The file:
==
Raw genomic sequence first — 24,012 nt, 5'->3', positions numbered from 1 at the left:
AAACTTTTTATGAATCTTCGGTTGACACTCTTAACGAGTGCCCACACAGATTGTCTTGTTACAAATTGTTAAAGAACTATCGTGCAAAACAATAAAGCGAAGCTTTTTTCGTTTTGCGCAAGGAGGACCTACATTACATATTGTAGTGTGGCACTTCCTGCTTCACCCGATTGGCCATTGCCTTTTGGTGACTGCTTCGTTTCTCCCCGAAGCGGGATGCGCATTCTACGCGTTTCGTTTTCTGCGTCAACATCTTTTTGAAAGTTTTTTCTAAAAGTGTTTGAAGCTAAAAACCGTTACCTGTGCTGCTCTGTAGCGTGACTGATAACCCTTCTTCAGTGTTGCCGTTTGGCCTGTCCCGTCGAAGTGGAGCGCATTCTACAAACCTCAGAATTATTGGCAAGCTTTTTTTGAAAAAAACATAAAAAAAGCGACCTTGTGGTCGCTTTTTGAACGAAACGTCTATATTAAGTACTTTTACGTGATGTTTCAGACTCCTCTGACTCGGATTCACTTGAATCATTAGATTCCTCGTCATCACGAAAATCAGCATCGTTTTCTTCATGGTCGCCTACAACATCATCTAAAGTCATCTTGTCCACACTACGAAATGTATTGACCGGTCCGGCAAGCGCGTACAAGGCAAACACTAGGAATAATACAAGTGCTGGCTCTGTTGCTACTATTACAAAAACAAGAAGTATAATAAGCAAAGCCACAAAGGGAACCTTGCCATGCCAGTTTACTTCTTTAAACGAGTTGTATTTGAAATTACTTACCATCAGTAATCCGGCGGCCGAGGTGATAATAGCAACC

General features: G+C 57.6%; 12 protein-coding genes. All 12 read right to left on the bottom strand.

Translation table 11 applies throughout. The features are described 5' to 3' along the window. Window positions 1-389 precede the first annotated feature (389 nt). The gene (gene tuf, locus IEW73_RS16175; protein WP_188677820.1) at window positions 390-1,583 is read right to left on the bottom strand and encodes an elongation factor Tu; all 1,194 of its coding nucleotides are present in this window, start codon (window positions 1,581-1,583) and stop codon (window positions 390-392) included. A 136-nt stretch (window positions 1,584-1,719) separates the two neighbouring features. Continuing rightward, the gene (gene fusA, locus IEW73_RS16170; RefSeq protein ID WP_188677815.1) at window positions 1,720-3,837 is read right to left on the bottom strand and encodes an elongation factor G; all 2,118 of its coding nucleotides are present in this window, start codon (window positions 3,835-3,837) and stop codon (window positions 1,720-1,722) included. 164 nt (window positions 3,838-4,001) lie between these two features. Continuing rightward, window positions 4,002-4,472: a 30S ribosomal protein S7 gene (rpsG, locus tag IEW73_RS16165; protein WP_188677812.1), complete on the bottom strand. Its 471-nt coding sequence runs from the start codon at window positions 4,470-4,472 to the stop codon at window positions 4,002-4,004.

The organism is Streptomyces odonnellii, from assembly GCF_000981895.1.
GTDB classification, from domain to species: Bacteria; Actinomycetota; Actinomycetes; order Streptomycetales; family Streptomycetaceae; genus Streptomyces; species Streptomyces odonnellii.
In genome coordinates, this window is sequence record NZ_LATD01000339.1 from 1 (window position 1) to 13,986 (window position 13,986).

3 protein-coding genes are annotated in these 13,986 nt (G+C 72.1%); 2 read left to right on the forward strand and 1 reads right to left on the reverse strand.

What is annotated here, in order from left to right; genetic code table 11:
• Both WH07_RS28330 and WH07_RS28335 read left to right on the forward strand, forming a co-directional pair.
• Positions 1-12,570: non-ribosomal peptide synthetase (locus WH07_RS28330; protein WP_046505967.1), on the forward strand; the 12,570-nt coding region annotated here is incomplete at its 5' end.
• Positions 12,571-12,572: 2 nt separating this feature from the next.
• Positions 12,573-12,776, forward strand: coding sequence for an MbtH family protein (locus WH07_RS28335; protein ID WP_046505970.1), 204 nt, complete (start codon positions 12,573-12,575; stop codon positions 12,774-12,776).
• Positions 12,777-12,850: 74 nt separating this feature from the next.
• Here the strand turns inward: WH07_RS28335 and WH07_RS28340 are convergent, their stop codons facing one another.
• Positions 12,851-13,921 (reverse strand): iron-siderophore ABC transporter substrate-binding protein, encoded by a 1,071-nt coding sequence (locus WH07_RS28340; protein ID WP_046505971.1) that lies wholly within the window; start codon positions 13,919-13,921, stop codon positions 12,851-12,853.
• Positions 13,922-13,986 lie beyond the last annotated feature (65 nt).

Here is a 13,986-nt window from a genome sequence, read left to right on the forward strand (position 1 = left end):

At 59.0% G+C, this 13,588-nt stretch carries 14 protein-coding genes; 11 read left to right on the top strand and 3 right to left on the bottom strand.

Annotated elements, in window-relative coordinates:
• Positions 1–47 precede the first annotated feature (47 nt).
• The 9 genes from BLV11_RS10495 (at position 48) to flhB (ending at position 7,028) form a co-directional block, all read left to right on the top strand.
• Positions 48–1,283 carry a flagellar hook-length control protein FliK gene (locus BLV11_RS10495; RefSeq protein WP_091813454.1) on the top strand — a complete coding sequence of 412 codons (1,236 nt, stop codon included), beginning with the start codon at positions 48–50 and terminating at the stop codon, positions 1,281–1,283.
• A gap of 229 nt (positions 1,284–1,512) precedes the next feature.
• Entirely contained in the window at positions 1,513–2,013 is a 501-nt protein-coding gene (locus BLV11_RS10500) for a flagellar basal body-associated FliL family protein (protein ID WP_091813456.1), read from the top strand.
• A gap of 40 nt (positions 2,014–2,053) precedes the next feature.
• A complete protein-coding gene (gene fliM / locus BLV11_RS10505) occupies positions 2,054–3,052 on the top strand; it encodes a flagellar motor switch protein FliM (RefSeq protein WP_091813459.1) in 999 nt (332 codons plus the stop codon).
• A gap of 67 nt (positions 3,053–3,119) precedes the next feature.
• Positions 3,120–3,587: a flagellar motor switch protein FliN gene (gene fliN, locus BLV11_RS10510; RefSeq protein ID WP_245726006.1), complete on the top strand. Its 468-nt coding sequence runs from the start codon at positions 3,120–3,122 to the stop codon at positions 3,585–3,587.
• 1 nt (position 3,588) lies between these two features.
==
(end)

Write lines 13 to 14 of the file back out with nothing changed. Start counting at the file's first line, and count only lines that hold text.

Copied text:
• Positions 12,573-12,776, forward strand: coding sequence for an MbtH family protein (locus WH07_RS28335; protein ID WP_046505970.1), 204 nt, complete (start codon positions 12,573-12,575; stop codon positions 12,774-12,776).
• Positions 12,777-12,850: 74 nt separating this feature from the next.